The jury trial began last week for Aubrey Wadford, arrested in October 2014 for allegedly murdering his former girlfriend while their baby daughter slept in the next room.
Angela Laskey was found stabbed to death in her apartment after law enforcement responded to a domestic disturbance call. Wadford had been living at Laskey’s Santa Barbara apartment to help care for their two-year-old child, but both attorneys and witnesses described their relationship as extremely tumultuous.
The week in court consisted of opening statements made by Deputy District Attorney Hannah Lucy and Deputy Public Defender Mindi Boulet, as well as a host of witnesses called by the prosecution.
On Thursday, Lucy brought in Laskey’s next-door neighbor Kelly Whitaker, who testified that she woke up at 1:30 a.m. on October 29 to the sound of loud screaming. She and her boyfriend called 9-1-1 and watched through their peephole with concern as police arrived at their apartment complex. Whitaker noted how she had regularly heard arguments coming from Laskey’s apartment, often hearing her shout “Please get out!”
Officer Blake Burgard also testified on Thursday, describing to the jury the gory scene he witnessed when he and officer Nathan Beltran arrived at Laskey’s residence. After the officers knocked on the door for several minutes, Wadford opened it slightly. As they attempted to step through, they felt resistance on the other side of the door, which they soon discovered was due to Laskey’s limp legs partially blocking the entryway. Burgard described Wadford as standing in the living room covered in blood and moving to light a bloody cigarette he had put to his mouth.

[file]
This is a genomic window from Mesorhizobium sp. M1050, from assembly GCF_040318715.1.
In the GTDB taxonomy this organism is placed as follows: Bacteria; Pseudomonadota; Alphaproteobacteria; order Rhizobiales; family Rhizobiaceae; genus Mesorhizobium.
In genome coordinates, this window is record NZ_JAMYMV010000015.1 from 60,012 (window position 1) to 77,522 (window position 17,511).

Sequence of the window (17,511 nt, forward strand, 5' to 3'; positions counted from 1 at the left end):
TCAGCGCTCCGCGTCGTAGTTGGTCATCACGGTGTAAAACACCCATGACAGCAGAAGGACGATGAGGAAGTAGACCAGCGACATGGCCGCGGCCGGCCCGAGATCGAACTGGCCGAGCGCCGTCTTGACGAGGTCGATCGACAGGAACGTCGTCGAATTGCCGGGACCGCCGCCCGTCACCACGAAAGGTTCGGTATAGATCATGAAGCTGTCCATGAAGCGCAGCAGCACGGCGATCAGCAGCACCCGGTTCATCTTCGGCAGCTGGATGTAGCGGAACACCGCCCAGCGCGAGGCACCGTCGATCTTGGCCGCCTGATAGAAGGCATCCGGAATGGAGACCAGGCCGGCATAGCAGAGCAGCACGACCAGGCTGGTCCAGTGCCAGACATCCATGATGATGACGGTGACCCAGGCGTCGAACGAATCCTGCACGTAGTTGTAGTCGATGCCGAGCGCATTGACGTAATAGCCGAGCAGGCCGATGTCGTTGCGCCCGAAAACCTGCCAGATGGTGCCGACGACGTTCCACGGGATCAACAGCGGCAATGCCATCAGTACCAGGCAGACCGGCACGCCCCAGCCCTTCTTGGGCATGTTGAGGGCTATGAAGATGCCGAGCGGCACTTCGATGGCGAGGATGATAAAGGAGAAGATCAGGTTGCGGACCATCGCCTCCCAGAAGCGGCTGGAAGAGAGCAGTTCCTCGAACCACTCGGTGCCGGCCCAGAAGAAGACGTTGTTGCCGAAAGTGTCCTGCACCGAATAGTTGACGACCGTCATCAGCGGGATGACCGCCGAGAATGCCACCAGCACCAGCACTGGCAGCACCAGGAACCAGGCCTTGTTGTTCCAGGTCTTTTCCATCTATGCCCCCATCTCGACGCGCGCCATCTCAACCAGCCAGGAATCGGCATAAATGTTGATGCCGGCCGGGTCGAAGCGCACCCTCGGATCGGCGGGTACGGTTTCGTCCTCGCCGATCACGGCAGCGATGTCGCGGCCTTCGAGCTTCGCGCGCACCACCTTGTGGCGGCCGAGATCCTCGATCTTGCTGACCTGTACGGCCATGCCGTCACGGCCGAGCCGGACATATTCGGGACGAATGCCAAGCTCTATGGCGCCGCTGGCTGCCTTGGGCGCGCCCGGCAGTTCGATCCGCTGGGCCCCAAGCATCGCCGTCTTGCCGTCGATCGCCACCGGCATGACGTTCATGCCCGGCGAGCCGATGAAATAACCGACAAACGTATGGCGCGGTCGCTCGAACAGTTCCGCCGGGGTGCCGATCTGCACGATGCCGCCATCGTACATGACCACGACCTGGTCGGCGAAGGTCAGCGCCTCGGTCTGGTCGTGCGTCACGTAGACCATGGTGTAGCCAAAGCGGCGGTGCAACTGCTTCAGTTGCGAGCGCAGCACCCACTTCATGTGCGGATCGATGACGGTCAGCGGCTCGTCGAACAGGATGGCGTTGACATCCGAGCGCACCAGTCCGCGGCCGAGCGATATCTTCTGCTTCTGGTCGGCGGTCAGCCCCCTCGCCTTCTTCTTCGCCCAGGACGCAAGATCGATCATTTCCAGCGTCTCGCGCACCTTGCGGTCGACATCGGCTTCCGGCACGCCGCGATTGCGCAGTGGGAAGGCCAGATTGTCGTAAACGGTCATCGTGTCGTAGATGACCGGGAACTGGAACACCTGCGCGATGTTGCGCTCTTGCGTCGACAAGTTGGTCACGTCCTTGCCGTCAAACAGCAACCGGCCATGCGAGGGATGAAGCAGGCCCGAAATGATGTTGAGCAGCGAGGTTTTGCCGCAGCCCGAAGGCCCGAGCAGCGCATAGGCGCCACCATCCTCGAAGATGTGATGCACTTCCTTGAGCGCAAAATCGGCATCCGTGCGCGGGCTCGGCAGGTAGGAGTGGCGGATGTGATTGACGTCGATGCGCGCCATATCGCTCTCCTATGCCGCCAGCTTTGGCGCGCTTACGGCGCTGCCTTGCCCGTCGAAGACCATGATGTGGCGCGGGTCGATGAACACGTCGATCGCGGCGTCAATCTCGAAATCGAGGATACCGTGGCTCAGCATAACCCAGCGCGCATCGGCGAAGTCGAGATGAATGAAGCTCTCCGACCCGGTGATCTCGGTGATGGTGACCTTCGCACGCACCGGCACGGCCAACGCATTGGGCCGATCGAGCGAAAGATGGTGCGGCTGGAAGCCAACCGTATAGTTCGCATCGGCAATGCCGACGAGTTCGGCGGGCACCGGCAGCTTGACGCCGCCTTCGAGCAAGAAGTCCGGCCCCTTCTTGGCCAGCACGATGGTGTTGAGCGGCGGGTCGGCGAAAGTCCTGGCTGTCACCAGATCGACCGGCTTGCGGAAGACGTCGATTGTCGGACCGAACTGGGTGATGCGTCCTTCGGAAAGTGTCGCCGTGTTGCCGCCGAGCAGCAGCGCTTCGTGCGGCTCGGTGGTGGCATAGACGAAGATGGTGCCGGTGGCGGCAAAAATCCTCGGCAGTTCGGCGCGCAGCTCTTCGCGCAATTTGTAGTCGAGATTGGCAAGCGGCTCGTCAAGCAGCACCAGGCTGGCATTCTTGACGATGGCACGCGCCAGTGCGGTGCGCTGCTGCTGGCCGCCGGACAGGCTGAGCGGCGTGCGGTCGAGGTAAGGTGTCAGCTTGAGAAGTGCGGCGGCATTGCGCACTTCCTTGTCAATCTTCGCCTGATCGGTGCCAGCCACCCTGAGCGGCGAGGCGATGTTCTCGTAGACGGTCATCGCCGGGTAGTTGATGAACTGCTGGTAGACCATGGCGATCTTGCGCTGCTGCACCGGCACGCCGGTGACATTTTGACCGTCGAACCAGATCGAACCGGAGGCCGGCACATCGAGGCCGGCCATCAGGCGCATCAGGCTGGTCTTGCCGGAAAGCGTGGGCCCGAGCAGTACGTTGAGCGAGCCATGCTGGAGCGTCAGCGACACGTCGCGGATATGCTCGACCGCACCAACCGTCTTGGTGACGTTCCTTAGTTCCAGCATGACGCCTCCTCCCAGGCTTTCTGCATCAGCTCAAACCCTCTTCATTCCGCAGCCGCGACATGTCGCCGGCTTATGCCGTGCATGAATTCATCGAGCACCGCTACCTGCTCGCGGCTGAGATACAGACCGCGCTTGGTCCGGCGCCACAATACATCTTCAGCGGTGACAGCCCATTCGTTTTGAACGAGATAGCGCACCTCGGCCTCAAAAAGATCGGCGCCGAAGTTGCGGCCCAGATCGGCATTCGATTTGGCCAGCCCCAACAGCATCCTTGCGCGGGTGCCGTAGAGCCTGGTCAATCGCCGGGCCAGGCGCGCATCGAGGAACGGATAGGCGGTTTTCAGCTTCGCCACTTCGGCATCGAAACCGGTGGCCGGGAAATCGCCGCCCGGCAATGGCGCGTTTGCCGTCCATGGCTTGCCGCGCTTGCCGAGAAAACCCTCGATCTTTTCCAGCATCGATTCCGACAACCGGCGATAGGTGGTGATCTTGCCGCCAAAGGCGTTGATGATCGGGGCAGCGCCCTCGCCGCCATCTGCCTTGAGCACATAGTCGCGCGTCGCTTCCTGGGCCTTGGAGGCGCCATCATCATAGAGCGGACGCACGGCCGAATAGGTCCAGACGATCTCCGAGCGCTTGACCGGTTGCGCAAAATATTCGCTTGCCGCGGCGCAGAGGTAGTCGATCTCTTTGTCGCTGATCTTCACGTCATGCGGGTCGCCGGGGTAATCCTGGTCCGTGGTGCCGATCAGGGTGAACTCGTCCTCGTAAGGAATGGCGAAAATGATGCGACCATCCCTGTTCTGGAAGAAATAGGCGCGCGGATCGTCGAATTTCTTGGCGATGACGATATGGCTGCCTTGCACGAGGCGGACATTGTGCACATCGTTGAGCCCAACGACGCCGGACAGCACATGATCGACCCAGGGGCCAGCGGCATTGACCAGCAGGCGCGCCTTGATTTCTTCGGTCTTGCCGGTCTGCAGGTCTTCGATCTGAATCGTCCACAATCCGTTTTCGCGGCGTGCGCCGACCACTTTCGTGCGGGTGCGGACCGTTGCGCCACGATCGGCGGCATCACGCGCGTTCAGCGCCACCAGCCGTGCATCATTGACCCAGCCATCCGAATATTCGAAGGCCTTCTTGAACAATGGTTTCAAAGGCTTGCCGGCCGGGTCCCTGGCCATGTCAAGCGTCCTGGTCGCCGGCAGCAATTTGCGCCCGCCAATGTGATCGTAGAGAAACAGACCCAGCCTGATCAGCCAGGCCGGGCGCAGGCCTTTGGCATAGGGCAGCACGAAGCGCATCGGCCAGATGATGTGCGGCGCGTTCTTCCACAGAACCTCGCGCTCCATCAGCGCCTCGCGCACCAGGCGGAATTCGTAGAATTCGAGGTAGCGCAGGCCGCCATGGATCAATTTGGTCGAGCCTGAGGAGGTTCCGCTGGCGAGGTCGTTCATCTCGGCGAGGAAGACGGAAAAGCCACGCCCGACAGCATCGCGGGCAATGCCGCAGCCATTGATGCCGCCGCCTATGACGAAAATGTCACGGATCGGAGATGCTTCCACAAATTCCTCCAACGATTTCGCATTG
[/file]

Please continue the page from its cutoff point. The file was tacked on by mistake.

As Beltran handcuffed Wadford, Burgard went to check in the bedroom for the baby that Wadford said was in the apartment. Burgard found the young girl awake and unharmed. Burgard then went on to explain how he tried to administer first aid to Laskey, taking long, somber pauses as he described his failed attempts at CPR and how he used a nearby baby blanket to stop the bleeding from lacerations that circled her neck. After paramedics arrived and declared Laskey dead, Burgard checked once more on her daughter, who had fallen asleep. He stood guard by her bedroom door until Child Welfare Services personnel arrived so she would not see the bloody scene.
The prosecution brought out several photos for Beltran to inspect that depicted blood on the bed, throughout the kitchen, in the doorway, and covering Laskey’s neck. Burgard became noticeably emotional when Lucy showed him an image of a kitchen knife covered in blood that had been left next to a photo of Laskey and Wadford’s baby. A light blue frame surrounded the photo that read: “Good things will happen today.”
On Friday, the prosecution called Nathaniel Phillips, who had been in a relationship with Laskey shortly before her murder. Phillips described instances where he saw conflict arise between Wadford and Laskey, including a time when Laskey found a threatening note on the windshield of her car when it was parked outside of Phillips’s Lompoc home. Phillips recalled Laskey feeling scared, saying, “I don’t know how he found me.” Phillips also recalled speaking with Laskey after she had called 9-1-1 in response to her home being vandalized. He noticed bruises along her arms and legs that looked as if someone had grabbed her. On the night of the murder, Phillips received a text from Laskey saying, “I so need to get out of here,” but he did not see it until the next morning.
During the defense’s cross-examination, Boulet tried to undermine Phillips’s character by drawing attention to the fact that he had been married at the time of his relationship with Laskey. Boulet also questioned Phillips about text messages he received from Laskey a month before her death, which said things like “I want to stab him” and “I’m going to snap soon.” Phillips responded by saying how Laskey would never actually act in a violent manner and that her words were coming from a place of immense frustration over the stressful situation with Wadford.
Testimony continued Monday morning, and the trial is expected to last through May.